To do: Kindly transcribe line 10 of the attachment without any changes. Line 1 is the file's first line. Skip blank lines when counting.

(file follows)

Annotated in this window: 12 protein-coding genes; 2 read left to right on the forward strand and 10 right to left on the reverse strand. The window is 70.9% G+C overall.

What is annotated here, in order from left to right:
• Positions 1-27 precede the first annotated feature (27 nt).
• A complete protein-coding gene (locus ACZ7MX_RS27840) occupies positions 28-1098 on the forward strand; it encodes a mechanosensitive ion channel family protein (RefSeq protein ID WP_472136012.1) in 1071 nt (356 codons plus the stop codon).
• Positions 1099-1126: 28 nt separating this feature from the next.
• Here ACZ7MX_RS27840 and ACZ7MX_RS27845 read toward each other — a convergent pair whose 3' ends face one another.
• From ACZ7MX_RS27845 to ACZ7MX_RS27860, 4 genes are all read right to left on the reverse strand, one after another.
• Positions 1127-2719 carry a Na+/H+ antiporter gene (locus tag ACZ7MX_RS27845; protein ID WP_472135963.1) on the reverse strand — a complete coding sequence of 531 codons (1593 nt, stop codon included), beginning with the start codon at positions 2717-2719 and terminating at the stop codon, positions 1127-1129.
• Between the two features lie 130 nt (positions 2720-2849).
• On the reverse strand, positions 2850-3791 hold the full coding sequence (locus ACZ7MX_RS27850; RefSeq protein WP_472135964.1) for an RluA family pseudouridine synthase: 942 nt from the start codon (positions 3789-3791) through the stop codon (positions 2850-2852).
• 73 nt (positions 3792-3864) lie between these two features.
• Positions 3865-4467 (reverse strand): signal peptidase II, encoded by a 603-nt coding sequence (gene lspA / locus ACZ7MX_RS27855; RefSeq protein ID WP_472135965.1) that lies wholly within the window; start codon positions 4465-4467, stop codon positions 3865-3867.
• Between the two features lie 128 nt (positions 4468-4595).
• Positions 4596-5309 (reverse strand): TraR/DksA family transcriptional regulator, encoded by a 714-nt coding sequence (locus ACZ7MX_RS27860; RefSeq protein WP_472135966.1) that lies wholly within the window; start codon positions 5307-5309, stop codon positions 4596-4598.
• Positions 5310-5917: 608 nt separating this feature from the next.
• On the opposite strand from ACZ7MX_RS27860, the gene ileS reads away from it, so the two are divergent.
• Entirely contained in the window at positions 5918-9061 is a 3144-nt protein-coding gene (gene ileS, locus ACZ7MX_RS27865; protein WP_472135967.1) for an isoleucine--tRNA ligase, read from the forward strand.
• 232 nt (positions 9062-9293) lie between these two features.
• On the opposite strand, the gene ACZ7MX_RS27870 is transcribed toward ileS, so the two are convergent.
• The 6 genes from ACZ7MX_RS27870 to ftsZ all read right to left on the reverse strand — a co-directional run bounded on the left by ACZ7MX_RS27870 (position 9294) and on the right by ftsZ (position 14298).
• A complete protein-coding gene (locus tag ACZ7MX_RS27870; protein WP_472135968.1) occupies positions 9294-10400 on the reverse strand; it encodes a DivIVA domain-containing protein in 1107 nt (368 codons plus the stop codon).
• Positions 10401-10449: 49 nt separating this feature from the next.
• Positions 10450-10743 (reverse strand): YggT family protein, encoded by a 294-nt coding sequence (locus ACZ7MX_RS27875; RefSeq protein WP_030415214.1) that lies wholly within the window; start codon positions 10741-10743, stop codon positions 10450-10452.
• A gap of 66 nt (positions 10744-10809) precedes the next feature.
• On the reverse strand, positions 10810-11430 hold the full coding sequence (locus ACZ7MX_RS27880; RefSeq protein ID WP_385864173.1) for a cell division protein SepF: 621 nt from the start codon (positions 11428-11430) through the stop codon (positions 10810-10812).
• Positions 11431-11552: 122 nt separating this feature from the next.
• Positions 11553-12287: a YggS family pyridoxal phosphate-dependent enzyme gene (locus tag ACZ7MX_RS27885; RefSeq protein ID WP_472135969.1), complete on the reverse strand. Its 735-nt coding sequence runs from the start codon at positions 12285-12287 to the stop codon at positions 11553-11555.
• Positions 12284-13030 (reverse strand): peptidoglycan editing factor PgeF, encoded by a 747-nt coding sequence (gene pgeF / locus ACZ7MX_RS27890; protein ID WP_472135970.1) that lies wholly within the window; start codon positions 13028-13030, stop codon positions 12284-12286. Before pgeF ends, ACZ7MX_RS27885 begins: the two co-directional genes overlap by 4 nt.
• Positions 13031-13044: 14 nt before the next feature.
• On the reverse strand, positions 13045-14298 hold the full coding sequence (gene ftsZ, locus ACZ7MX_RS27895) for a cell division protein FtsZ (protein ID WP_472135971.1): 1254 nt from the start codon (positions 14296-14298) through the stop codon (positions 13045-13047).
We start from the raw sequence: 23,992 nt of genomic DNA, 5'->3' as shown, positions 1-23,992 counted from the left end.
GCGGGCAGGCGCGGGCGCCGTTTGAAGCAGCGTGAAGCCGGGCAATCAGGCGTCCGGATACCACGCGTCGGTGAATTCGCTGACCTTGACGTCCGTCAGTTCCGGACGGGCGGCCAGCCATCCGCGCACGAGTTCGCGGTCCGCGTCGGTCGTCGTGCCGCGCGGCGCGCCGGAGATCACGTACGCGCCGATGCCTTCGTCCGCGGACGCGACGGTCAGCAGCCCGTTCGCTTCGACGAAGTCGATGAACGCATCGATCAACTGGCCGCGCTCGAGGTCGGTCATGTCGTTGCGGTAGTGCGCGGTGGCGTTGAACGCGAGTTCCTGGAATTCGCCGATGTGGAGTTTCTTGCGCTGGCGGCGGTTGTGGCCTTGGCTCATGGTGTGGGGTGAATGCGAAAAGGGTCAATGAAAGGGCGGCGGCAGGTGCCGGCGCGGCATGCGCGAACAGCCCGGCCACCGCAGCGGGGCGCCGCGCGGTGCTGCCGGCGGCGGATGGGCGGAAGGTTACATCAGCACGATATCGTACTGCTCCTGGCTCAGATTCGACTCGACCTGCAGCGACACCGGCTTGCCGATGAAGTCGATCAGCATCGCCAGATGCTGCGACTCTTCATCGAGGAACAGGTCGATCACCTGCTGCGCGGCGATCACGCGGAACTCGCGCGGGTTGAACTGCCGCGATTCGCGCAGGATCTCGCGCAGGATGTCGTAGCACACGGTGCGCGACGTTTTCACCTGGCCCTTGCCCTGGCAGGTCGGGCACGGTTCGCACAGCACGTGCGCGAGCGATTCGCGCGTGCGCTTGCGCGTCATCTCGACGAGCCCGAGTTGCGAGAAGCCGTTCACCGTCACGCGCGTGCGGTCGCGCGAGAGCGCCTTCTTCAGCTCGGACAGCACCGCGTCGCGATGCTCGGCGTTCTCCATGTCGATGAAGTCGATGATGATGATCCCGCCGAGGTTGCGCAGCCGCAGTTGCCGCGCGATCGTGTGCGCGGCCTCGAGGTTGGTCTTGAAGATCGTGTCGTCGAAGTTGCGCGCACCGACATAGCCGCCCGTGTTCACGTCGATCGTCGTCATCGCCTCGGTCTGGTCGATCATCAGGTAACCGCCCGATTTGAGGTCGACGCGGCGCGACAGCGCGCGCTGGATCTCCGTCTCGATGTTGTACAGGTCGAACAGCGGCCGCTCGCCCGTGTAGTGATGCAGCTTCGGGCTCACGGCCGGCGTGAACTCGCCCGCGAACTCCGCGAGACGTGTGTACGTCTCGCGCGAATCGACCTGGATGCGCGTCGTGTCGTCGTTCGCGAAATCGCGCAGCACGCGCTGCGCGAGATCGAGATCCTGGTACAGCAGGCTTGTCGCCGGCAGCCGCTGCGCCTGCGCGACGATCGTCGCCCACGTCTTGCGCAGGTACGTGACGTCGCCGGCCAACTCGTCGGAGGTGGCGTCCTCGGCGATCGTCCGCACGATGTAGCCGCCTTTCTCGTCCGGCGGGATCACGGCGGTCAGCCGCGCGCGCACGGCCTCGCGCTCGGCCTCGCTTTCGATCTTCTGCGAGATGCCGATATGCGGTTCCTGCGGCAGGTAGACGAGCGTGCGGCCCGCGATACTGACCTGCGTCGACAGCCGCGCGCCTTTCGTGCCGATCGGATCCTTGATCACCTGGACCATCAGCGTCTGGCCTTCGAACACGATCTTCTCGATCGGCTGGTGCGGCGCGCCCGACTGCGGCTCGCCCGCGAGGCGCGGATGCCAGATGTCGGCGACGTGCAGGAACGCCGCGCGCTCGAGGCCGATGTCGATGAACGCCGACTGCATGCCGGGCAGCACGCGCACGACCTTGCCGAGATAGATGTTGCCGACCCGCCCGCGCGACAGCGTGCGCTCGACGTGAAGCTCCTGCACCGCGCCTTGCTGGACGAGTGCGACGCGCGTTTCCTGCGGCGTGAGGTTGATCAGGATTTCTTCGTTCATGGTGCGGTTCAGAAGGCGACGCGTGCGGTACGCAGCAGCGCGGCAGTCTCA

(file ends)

• On the reverse strand, positions 2850-3791 hold the full coding sequence (locus ACZ7MX_RS27850; RefSeq protein WP_472135964.1) for an RluA family pseudouridine synthase: 942 nt from the start codon (positions 3789-3791) through the stop codon (positions 2850-2852).